But despite this apocalyptic bent to my thoughts, I pretty much stopped looking at leaving, because I’ve concluded it simply would not work for me. I don’t particularly like people — American or not, doesn’t matter — and learning sufficient stuff about a new culture to be able to operate well there would take more time than is probably left to me given that I’m not a kid anymore. So I’ll stick it out here and be your rearguard. Good luck, folks.


    In reference to employment in Canada for non Canadians:

    Sara Robinson said: Because people are sweet as pie, but none of them will cut you a break if a native-born Canuck is also in line for the job.

    It’s Canadian law. If there is an eligible and qualified Canadian for a given job, the employer must hire the Canadian before anyone else. (btw, it’s also U.S. law.)

  54. someofparts

    Thanks for that useful information about getting a job in Canada, or rather, not getting one if one is American.

    This matter of having an income in the host country is the stickler for me too.

    I’ve already taken a few steps based on listening to Ian. Rented the house I can’t afford to a nice family and moved into cheaper lodgings. Now I can save hundreds each month and it sounds like time to double down on that.

    If it comes to that, I’ll be able to draw minum social security in a couple of years, though I’ll try to wait longer if I have the time.

    If I have two years I can leave with about 20k cash and 800/mo soc security. Each extra year before I have to go adds another 10k to the cash pile and another 100/mo to the social security payout.

    So it sounds like there may be a double-wide and lots of canned beans in my future. God. I hate bugs and love trees. Mexico really doesn’t appeal to me. I actually like everything I hear about Buenos Aires, but I’m not sure I could afford it. Maybe instead of thinking I need to buy an apartment to move there I should look for an inexpensive room in the home of a local family. Might be better anyway to start out sharing housing with natives so they can help me learn the language and the ropes.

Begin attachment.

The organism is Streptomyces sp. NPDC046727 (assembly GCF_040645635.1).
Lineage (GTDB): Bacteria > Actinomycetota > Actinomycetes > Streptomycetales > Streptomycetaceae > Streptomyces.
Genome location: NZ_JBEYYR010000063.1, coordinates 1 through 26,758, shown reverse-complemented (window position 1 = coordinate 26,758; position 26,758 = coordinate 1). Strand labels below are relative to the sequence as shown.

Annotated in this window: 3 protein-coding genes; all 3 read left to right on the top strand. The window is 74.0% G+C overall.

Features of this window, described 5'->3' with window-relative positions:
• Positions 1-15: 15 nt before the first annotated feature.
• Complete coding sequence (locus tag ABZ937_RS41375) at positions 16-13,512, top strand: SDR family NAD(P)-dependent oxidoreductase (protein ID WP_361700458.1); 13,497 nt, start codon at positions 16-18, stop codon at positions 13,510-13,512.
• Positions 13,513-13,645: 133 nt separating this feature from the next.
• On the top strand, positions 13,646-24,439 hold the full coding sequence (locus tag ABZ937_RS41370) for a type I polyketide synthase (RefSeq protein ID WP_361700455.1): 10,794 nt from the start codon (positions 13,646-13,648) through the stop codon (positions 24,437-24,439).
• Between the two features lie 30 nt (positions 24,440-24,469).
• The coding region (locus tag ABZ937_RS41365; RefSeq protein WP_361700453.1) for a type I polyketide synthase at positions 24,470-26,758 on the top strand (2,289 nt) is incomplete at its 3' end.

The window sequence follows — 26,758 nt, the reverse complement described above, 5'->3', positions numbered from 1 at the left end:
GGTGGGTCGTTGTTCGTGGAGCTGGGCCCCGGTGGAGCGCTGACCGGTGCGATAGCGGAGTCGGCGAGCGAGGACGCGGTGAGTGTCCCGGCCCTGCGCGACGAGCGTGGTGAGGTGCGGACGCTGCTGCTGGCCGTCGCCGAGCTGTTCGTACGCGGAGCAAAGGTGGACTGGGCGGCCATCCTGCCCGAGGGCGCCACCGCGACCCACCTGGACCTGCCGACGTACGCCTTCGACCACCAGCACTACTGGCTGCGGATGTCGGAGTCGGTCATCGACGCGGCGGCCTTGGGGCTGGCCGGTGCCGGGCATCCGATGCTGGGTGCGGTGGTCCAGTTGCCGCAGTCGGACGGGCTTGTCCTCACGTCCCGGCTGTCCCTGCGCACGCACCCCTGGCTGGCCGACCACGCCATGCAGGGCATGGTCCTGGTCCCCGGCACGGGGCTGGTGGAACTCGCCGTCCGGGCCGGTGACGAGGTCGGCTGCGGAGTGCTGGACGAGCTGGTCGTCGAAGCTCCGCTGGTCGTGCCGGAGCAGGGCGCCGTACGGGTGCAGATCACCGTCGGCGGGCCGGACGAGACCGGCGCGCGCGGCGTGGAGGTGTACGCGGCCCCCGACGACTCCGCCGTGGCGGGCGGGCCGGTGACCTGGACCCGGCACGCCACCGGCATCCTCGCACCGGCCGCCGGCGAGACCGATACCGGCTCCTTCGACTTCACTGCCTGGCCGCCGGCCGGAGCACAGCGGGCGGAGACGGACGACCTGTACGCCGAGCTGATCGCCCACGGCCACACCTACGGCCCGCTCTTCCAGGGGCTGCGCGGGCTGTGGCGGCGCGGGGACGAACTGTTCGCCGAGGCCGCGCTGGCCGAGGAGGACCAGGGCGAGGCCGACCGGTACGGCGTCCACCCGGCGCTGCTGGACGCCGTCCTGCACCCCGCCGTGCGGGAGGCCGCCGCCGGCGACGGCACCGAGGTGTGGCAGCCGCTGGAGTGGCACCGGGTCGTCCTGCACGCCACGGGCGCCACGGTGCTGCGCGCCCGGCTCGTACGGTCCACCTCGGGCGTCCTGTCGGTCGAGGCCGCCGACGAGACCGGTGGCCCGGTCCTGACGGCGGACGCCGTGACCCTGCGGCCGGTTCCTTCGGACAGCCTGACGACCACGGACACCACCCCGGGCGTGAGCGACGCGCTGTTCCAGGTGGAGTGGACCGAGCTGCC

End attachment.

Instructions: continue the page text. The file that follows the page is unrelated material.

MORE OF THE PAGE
Another thing that gives me knots in the stomach is the idea of leaving my friends here. But if I lost my job tomorrow none of these friends and relations could/would do a thing to help me. The ones that could, wouldn’t and the ones who would, can’t. I think I just summed up our current incarnation of U.S. culture with that sentence – those that can won’t and those that would, can’t. Nice to know it’s the zeitgeist and nothing personal I guess.

    Frightening as all this is, I’m still certain that it’s better to know stuff like this in time to plan an exit stategy than to realize the situation too late to escape.

  55. I know my wife and I are looking to nail down a few more good earning years and book it, if we can. We’re also thinking Northern Europe. I wish England was less… well, creepy. Hard to believe that England, of all places, went for 1984 style pervasive surveillance first.

    Unfortunately I lost a few years deathly sick and uninsurable, and am just now climbing out of that medical hellhole. In a real, civilized country, I’d have been fixed up in a few months (like it took once I had good insurance). Instead I spent four years in and out of emergency rooms and barebones treatment regimens.

    The pill that fixes it, fyi, is a 30 year old generic. It was totally worth keeping me ill and unemployable, a burden on my family and society, to avoid that expense. Go American healthcare!

  56. Ian Welsh